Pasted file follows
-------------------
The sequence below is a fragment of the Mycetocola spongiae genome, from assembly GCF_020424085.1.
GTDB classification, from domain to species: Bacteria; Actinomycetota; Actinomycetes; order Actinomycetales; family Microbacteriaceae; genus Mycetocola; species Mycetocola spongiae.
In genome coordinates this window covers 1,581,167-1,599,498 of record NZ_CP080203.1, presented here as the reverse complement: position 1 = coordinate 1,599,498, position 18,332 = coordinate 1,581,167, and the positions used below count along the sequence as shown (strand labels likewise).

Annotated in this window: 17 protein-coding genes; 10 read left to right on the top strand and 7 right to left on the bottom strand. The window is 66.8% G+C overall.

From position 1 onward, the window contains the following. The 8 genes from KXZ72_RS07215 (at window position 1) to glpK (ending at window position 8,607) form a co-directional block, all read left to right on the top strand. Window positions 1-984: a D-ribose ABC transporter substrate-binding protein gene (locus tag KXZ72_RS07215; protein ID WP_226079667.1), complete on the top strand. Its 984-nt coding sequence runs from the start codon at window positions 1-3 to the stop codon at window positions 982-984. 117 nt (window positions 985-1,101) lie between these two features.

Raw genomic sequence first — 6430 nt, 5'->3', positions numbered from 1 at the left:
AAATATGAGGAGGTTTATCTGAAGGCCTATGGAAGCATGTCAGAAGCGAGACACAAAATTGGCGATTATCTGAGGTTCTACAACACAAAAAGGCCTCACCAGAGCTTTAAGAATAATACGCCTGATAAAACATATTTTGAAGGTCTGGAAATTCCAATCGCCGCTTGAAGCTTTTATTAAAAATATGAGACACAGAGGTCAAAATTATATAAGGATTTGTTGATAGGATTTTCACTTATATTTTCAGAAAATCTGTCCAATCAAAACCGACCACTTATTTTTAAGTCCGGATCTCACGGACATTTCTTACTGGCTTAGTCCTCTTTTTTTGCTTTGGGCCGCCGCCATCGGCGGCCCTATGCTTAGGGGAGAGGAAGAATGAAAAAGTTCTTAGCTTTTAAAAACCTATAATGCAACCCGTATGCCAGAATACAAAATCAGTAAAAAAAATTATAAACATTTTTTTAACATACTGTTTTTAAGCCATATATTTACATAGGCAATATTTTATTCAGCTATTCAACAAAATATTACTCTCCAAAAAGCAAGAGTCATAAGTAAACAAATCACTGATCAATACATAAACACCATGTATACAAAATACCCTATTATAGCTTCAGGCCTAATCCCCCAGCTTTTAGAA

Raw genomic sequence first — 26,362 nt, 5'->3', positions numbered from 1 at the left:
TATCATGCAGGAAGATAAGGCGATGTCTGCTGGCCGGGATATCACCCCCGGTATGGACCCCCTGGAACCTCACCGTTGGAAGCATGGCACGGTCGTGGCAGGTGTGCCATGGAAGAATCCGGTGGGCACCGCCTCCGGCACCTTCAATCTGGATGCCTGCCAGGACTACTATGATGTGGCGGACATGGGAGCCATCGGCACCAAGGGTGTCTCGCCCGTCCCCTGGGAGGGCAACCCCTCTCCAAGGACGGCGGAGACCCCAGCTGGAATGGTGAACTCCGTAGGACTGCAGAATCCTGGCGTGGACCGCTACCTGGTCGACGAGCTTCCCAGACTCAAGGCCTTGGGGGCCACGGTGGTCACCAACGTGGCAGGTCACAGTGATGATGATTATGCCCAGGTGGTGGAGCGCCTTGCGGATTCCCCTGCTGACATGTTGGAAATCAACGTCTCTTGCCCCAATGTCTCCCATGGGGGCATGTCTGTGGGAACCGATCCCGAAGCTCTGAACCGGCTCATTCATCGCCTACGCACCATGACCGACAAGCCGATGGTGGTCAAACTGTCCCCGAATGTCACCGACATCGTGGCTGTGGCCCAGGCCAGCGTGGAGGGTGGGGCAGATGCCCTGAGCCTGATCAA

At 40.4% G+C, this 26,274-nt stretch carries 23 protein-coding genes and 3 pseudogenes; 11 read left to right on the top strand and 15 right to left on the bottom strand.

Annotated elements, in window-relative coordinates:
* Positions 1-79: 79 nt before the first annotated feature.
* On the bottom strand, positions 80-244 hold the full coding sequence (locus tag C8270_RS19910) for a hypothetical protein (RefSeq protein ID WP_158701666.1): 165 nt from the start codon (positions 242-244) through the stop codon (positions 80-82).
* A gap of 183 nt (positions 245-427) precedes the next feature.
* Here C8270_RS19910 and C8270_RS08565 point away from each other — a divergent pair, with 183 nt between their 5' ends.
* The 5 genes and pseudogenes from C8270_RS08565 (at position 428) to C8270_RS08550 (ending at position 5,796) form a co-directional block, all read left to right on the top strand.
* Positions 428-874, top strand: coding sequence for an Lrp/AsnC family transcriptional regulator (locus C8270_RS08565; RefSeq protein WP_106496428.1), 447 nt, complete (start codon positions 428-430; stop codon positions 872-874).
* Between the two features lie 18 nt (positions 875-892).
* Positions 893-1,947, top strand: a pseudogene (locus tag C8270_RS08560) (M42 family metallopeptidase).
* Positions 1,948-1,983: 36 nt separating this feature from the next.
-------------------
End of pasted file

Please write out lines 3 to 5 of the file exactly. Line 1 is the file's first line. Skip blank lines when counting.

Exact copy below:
In genome coordinates this window covers 1,581,167-1,599,498 of record NZ_CP080203.1, presented here as the reverse complement: position 1 = coordinate 1,599,498, position 18,332 = coordinate 1,581,167, and the positions used below count along the sequence as shown (strand labels likewise).

Annotated in this window: 17 protein-coding genes; 10 read left to right on the top strand and 7 right to left on the bottom strand. The window is 66.8% G+C overall.

From position 1 onward, the window contains the following. The 8 genes from KXZ72_RS07215 (at window position 1) to glpK (ending at window position 8,607) form a co-directional block, all read left to right on the top strand. Window positions 1-984: a D-ribose ABC transporter substrate-binding protein gene (locus tag KXZ72_RS07215; protein ID WP_226079667.1), complete on the top strand. Its 984-nt coding sequence runs from the start codon at window positions 1-3 to the stop codon at window positions 982-984. 117 nt (window positions 985-1,101) lie between these two features.